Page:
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The Confederate Lawyer
July 28, 2010

A Venture in Triviality
by Charles G. Mills
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GLEN COVE, NY — In August 1945, Time Magazine published a letter from William F. Buckley, Jr., that made a connection between Catholicism and anti-communism. Buckley eventually became chairman of the Yale Daily News and founder of National Review, the catalyst for late-twentieth-century conservatism. Many people believe that the magazine’s mission ended with the election of Ronald Reagan as President; the truth is that its mission faded long before that.

In the late 1940s and early 1950s, many social scientists viewed American conservatism as a product of a Calvinist “Protestant ethic” and viewed Catholic social teaching as requiring statist measures such as minimum wage laws and land redistribution. Furthermore, they considered American conservatism to be the exclusive product of eighteenth-century liberalism and saw contemporary liberals as the heirs of Burke and Hamilton.

Catholics played a strong role in founding National Review, which challenged these views. The new magazine created a synthesis of free enterprise and tradition. Buckley skillfully employed incisive analysis and biting commentary to expose the absurdities of contemporary liberalism. Morrie Ryskind and Aloise Heath wrote brilliant humorous articles. Russell Kirk articulated the roots of our culture. Frank Meyer put forward a rigorous explanation of the relation between liberty and tradition under our Constitution. L. Brent Bozell, with his uncompromising opposition to tyranny, was in some ways the best of the lot.

Something started to go wrong as early as 1961. The Blessed John XXIII, concerned about the danger posed to the Church by increasing rejection of its teaching authority, published his encyclical, Mater et Magistra, defending that authority. Buckley criticized the encyclical in National Review, charging that it did not address the real problems of the day. He termed it a “venture in triviality.” Although he had a clear right to do this, the liberal press tried to paint his criticism as apostasy.

Buckley, who seems to have never really been interested in the internal affairs of the Church, had simply missed the point. His real mistake was to have Garry Wills write a book-length defense of him. Wills eventually became one of the major rebels against the Church’s authority; under his influence, National Review began to become a home for dissident Catholics, especially on the issue of contraception.

In 1964, Barry Goldwater was nominated for President and lost badly. In retrospect, many conservatives believed that they had tried to take in one bite what they might have attained if they had tried two bites. For this approach and other reasons, Nixon was elected President in 1968.

L. Brent Bozell left National Review and in 1966 founded a strongly Catholic and strongly conservative magazine, Triumph. In 1969, Triumph published a two-part series called “Letter to Yourselves.” In the series, Bozell argued that the conservative movement had embraced Nixon and abandoned anti-statism, nationalism, anti-communism, and constitutionalism. National Review did not even wait for the second part of the series before launching a scathing attack on Triumph.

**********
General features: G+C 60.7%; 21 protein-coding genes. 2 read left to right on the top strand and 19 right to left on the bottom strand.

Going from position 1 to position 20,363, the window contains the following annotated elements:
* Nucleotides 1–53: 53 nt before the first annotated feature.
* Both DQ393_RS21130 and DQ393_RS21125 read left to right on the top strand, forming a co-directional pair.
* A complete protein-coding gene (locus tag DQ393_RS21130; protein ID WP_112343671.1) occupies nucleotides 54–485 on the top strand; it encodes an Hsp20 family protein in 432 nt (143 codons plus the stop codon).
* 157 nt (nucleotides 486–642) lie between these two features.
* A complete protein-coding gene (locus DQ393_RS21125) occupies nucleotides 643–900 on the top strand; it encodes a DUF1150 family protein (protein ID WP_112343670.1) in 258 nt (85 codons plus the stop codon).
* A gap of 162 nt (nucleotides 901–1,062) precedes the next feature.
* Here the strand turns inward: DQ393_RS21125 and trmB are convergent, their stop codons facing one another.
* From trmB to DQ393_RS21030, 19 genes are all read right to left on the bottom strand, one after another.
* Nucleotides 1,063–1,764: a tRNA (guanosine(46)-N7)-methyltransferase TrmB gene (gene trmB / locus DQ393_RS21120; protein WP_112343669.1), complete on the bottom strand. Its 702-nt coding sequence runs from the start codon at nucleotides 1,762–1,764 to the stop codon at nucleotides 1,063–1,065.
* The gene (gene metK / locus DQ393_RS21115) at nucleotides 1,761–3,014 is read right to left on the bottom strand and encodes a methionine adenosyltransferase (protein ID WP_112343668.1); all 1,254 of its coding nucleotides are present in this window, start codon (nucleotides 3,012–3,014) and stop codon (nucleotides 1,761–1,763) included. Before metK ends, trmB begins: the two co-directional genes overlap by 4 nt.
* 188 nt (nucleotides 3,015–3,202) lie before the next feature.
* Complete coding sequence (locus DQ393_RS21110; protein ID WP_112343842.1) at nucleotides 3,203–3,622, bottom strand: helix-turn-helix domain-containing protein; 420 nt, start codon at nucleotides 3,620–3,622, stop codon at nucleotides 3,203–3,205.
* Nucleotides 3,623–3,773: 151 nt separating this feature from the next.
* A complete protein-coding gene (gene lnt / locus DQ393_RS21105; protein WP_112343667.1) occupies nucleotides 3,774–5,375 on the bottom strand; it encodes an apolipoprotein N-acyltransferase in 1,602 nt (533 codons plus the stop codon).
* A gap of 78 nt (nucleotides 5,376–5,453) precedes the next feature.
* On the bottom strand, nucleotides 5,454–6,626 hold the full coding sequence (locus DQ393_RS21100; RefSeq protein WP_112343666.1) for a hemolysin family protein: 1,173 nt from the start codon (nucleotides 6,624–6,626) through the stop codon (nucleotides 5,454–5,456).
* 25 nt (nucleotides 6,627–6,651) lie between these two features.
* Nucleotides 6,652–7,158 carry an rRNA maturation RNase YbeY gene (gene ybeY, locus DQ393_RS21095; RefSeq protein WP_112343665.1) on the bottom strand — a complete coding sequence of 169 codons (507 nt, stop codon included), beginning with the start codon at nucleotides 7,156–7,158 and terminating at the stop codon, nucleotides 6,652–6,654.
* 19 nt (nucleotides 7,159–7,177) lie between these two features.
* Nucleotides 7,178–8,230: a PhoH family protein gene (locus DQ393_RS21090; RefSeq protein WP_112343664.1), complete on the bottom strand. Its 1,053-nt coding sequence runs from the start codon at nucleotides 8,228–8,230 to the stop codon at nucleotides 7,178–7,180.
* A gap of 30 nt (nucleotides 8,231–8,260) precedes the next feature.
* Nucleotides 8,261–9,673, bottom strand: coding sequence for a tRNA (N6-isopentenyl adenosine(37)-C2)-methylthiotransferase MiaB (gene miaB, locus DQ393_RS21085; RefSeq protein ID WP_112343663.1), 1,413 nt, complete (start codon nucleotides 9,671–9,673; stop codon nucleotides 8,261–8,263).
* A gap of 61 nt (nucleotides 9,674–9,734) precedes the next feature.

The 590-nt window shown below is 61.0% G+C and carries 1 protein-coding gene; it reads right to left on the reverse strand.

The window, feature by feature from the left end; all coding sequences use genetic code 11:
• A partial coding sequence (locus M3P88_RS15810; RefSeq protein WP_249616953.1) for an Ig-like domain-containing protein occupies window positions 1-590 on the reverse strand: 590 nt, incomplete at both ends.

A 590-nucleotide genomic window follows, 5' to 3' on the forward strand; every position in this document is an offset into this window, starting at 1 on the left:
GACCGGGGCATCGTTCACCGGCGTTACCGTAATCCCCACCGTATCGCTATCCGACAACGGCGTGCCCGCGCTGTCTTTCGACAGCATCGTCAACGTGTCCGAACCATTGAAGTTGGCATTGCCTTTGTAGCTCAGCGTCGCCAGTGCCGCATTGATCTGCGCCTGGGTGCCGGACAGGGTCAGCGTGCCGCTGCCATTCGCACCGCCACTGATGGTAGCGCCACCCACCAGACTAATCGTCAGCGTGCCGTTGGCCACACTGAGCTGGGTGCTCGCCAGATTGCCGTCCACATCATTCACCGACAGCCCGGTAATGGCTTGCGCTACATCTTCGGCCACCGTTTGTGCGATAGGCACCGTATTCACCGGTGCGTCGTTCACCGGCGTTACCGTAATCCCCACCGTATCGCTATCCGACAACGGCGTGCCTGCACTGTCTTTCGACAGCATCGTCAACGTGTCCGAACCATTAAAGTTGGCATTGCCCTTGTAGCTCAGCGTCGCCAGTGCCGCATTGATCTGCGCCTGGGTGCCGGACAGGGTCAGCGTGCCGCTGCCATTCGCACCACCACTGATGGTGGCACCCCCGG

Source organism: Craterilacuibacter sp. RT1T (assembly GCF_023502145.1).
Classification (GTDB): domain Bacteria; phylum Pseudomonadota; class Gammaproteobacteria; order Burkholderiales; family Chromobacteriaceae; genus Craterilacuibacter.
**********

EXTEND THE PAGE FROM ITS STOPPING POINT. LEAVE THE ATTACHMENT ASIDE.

This argument not really about anti-statism, nationalism, anti-communism, and constitutionalism; it was really about National Review. National Review was creating a form of conservatism that would be acceptable around the fashionable dinner tables of Fifth Avenue and Georgetown. Sensing that Bozell had seen through it, National Review struck out at him.

Over the years, National Review tended to make peace with American degeneracy. In the process, it chased away a number of real conservatives in the traditions of Taft, MacArthur, McCarthy, Bricker, and Thurmond.

One such person was Pat Buchanan, a conservative who understands and appeals to the American people. While Buchanan does not fully appreciate all the consequences of his tariff policies, that was not National Review’s objection to him. Instead, the magazine engaged in a campaign of defamation and falsely tried to depict him as prejudiced against Jews.

Similarly, National Review fired Joe Sobran, one of today’s best writers and soundest Catholics, pulling out the same false charges of anti-Semitism. The magazine also fired Ann Coulter. Her offense was that she exposed the lies of liberalism with sarcasm. Indeed, she speaks much like Buckley had when he was as young as she.

National Review may be the favorite conservative magazine of the ruling class, but to true conservatives it is the real venture in triviality.

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The Confederate Lawyer column is copyright © 2010 by Charles G. Mills and the Fitzgerald Griffin Foundation, www.fgfBooks.com. All rights reserved.

Charles G. Mills is the Judge Advocate or general counsel for the New York State American Legion. He has forty years of experience in many trial and appellate courts and has published several articles about the law.

See his biographical sketch and additional columns here.

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